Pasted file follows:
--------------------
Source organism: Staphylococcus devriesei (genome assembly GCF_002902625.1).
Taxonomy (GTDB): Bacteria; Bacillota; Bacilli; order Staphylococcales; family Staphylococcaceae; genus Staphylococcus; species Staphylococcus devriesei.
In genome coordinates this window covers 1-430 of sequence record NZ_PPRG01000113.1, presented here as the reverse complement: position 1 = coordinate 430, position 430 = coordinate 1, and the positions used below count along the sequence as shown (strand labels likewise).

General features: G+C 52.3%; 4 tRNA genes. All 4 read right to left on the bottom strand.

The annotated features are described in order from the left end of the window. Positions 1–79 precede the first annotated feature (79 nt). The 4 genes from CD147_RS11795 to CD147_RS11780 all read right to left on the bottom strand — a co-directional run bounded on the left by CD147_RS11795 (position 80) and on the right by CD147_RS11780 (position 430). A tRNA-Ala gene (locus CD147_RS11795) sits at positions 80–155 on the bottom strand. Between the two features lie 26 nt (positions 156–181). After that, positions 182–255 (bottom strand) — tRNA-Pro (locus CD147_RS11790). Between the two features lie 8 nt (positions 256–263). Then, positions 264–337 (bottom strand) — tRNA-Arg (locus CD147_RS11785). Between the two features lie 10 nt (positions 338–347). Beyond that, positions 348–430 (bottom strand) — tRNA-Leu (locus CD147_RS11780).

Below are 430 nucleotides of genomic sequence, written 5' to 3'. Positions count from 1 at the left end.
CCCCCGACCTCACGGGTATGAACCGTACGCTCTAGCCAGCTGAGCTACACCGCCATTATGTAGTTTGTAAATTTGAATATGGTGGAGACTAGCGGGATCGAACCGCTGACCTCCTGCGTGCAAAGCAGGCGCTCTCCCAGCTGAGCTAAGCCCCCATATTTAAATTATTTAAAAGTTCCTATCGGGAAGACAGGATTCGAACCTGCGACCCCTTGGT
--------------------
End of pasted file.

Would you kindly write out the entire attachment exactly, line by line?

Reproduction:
Source organism: Staphylococcus devriesei (genome assembly GCF_002902625.1).
Taxonomy (GTDB): Bacteria; Bacillota; Bacilli; order Staphylococcales; family Staphylococcaceae; genus Staphylococcus; species Staphylococcus devriesei.
In genome coordinates this window covers 1-430 of sequence record NZ_PPRG01000113.1, presented here as the reverse complement: position 1 = coordinate 430, position 430 = coordinate 1, and the positions used below count along the sequence as shown (strand labels likewise).

General features: G+C 52.3%; 4 tRNA genes. All 4 read right to left on the bottom strand.

The annotated features are described in order from the left end of the window. Positions 1–79 precede the first annotated feature (79 nt). The 4 genes from CD147_RS11795 to CD147_RS11780 all read right to left on the bottom strand — a co-directional run bounded on the left by CD147_RS11795 (position 80) and on the right by CD147_RS11780 (position 430). A tRNA-Ala gene (locus CD147_RS11795) sits at positions 80–155 on the bottom strand. Between the two features lie 26 nt (positions 156–181). After that, positions 182–255 (bottom strand) — tRNA-Pro (locus CD147_RS11790). Between the two features lie 8 nt (positions 256–263). Then, positions 264–337 (bottom strand) — tRNA-Arg (locus CD147_RS11785). Between the two features lie 10 nt (positions 338–347). Beyond that, positions 348–430 (bottom strand) — tRNA-Leu (locus CD147_RS11780).

Below are 430 nucleotides of genomic sequence, written 5' to 3'. Positions count from 1 at the left end.
CCCCCGACCTCACGGGTATGAACCGTACGCTCTAGCCAGCTGAGCTACACCGCCATTATGTAGTTTGTAAATTTGAATATGGTGGAGACTAGCGGGATCGAACCGCTGACCTCCTGCGTGCAAAGCAGGCGCTCTCCCAGCTGAGCTAAGCCCCCATATTTAAATTATTTAAAAGTTCCTATCGGGAAGACAGGATTCGAACCTGCGACCCCTTGGT